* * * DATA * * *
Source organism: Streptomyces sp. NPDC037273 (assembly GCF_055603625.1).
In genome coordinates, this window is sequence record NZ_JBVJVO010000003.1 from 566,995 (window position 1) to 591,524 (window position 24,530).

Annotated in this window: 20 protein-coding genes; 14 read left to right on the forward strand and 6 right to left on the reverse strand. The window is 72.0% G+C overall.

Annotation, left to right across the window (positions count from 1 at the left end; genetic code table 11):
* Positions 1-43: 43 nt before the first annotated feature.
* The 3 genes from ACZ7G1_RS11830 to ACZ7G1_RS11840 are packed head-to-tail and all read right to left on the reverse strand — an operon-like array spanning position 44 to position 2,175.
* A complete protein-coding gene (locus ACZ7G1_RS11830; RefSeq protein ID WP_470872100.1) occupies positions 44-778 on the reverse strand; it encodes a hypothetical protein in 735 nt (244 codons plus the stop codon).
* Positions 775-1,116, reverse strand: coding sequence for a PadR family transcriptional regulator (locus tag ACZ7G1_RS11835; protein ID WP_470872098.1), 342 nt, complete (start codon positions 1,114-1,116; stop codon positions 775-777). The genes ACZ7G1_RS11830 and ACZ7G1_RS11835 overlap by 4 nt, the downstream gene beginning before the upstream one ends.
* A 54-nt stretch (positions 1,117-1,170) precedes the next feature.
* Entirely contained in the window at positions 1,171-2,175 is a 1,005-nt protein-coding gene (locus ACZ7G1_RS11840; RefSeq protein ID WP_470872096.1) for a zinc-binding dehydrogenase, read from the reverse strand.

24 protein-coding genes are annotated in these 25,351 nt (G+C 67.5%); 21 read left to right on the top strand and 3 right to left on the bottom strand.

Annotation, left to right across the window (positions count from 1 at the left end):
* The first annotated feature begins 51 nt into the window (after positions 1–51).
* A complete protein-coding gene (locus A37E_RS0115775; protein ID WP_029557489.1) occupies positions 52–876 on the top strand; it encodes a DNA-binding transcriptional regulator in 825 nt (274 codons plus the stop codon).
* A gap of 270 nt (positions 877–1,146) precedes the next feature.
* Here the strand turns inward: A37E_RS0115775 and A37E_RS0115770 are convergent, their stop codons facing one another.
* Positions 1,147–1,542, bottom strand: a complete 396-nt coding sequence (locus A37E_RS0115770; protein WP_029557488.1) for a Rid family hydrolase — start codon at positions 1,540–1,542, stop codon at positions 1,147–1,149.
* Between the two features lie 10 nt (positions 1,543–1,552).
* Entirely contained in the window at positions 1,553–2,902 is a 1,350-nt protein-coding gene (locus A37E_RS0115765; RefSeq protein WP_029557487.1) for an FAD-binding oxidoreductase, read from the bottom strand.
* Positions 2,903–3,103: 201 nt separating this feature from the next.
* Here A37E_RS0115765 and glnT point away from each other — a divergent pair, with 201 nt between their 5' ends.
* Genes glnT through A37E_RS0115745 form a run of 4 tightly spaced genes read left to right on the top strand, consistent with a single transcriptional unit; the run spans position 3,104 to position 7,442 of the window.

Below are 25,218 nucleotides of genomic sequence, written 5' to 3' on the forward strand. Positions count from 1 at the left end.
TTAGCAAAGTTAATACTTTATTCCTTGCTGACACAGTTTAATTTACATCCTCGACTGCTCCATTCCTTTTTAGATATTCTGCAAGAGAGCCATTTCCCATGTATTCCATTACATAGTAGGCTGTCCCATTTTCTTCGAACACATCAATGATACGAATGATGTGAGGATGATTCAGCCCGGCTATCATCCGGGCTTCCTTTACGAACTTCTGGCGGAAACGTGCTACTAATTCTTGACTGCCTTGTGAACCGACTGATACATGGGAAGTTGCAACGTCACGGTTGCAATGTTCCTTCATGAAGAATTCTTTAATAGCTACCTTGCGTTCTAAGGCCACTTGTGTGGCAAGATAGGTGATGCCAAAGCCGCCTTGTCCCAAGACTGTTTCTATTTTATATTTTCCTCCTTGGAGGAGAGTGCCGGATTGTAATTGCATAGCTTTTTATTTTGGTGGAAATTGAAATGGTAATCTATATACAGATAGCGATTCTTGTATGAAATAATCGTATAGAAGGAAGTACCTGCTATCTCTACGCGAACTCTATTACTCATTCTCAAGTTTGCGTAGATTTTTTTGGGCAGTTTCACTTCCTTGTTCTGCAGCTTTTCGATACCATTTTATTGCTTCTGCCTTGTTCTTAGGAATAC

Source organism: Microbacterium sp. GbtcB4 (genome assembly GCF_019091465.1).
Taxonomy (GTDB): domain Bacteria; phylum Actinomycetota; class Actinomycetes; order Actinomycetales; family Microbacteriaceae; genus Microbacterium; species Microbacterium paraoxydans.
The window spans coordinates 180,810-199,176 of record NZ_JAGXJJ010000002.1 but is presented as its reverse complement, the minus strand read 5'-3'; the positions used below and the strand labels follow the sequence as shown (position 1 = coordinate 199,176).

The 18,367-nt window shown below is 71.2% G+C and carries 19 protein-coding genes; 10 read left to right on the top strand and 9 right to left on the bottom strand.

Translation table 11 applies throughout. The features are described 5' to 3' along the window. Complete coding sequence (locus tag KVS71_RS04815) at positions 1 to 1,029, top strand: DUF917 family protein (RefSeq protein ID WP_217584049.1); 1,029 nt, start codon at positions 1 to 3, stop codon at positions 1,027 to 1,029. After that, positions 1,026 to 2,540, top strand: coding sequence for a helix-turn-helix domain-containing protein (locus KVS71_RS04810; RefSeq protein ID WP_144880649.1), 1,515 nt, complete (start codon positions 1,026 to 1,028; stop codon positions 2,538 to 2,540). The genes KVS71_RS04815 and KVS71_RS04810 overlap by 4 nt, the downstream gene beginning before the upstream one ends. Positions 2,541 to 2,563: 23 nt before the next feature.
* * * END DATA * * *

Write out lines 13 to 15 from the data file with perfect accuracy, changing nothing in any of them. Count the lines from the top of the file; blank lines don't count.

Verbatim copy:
* The first annotated feature begins 51 nt into the window (after positions 1–51).
* A complete protein-coding gene (locus A37E_RS0115775; protein ID WP_029557489.1) occupies positions 52–876 on the top strand; it encodes a DNA-binding transcriptional regulator in 825 nt (274 codons plus the stop codon).
* A gap of 270 nt (positions 877–1,146) precedes the next feature.